| A Continuing Crisis
California is a big, complex state where contention
often drowns consensus.
But one of the few places where there is clear
consensus is the need to improve our public schools and the understanding
that we need a top-quality teaching force for that improvement to
To their credit, Californias leaders have
applied attention and resources in the past few years to strengthening
the teaching force. There have been some slight improvements, but
there is still a long way to go. Consider:
- The gap between the number of credentialed
teachers being produced and the number the state needs is expected
to grow significantly over the next decade.
- One in seven California teachers does not yet
have even a preliminary teaching credential.
- About half of all new teachers are entering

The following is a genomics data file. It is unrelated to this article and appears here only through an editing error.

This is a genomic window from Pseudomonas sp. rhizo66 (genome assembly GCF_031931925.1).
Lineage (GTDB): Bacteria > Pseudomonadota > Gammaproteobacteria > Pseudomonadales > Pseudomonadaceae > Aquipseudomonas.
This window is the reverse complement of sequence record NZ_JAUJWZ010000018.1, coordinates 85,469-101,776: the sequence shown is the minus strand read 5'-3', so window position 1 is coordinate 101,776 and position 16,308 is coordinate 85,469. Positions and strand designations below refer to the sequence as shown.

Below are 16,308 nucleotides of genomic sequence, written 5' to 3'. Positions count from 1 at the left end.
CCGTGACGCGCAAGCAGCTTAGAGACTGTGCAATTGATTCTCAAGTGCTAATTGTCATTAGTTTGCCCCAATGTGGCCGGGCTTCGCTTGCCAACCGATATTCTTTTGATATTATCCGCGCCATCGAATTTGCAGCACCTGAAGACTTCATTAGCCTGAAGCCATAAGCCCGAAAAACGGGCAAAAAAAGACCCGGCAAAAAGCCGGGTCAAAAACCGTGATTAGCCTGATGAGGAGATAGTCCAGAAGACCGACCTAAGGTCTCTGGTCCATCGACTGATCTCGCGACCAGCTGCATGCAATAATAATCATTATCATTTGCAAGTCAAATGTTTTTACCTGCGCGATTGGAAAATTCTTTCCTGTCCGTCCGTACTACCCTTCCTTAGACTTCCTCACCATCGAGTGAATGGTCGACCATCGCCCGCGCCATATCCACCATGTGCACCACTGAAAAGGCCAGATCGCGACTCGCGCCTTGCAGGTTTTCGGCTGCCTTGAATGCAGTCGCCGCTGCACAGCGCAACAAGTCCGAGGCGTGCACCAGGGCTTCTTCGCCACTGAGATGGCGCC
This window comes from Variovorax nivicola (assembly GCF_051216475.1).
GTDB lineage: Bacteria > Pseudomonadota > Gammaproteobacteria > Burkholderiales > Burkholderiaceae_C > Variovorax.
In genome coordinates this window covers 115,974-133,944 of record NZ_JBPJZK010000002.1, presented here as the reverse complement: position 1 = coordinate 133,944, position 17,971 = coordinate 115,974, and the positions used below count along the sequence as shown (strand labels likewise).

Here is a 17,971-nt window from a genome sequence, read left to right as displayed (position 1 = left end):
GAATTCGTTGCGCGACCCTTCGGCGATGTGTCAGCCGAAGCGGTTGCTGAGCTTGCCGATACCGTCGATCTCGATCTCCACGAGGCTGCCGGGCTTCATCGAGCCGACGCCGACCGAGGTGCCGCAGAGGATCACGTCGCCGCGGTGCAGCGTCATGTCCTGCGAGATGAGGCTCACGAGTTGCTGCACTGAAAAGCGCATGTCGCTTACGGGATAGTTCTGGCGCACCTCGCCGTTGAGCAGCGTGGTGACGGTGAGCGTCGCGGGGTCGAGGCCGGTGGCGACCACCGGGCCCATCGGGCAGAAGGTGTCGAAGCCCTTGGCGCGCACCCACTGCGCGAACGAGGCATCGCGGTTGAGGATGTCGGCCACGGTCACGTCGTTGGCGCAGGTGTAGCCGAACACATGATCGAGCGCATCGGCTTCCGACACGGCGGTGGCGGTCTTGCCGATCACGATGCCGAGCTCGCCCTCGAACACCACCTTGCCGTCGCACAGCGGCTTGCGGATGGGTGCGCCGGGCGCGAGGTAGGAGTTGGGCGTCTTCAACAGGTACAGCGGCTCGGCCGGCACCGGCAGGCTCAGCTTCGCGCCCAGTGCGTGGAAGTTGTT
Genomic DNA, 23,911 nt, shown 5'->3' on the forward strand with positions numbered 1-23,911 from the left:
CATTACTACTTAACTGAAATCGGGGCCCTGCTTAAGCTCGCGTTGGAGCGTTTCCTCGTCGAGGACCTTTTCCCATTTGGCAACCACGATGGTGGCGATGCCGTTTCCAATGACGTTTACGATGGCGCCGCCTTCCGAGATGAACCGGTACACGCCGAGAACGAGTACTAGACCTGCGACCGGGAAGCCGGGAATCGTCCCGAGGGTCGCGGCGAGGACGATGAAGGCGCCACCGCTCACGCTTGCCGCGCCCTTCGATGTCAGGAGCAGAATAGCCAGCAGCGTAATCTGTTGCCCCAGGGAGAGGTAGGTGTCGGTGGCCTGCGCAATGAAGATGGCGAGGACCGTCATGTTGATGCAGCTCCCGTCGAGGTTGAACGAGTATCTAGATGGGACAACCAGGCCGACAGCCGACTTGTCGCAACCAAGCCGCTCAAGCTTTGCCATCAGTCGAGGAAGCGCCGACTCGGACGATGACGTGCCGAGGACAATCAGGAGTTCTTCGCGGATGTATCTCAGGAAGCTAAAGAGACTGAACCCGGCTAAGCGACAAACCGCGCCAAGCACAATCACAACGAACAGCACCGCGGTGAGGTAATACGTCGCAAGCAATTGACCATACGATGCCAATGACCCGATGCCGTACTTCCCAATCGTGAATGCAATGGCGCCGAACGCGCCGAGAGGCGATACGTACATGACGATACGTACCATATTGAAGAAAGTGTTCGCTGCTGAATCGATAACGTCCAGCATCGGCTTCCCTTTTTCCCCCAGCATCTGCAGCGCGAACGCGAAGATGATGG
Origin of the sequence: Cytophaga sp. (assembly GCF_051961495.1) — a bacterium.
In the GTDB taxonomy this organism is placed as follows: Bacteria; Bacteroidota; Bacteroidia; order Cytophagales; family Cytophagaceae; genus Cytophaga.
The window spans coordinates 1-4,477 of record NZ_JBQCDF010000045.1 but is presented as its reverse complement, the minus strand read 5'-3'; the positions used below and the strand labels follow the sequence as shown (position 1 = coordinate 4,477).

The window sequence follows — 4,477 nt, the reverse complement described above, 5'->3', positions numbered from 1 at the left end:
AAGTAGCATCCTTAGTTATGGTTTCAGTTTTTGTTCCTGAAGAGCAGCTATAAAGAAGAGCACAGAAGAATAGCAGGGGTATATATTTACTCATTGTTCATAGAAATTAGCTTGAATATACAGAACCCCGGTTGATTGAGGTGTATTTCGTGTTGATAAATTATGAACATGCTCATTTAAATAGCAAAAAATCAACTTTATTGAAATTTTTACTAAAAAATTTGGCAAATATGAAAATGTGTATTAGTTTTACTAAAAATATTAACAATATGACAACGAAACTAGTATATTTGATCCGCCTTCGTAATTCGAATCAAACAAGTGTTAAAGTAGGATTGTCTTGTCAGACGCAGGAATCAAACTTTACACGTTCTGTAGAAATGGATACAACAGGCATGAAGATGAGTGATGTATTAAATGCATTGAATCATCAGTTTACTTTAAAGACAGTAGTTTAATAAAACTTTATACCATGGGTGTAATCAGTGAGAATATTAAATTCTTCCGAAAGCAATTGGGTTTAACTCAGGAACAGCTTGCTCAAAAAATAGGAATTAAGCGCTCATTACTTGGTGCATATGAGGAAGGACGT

their classrooms without benefit of a preliminary credential or
having practiced teaching under the supervision of a veteran teacher.
- Poor students are far more likely than their
wealthier counterparts to face teachers who are underprepared
- Students in Californias lowest-performing
schools also are far more likely to face teachers who are underprepared
These are all huge problems. And Californias
severe budget crisis will make further improvements even more challenging
for the states policymakers, who will have to be creative
and focused to ensure that every student has teachers who are both
fully qualified and effective.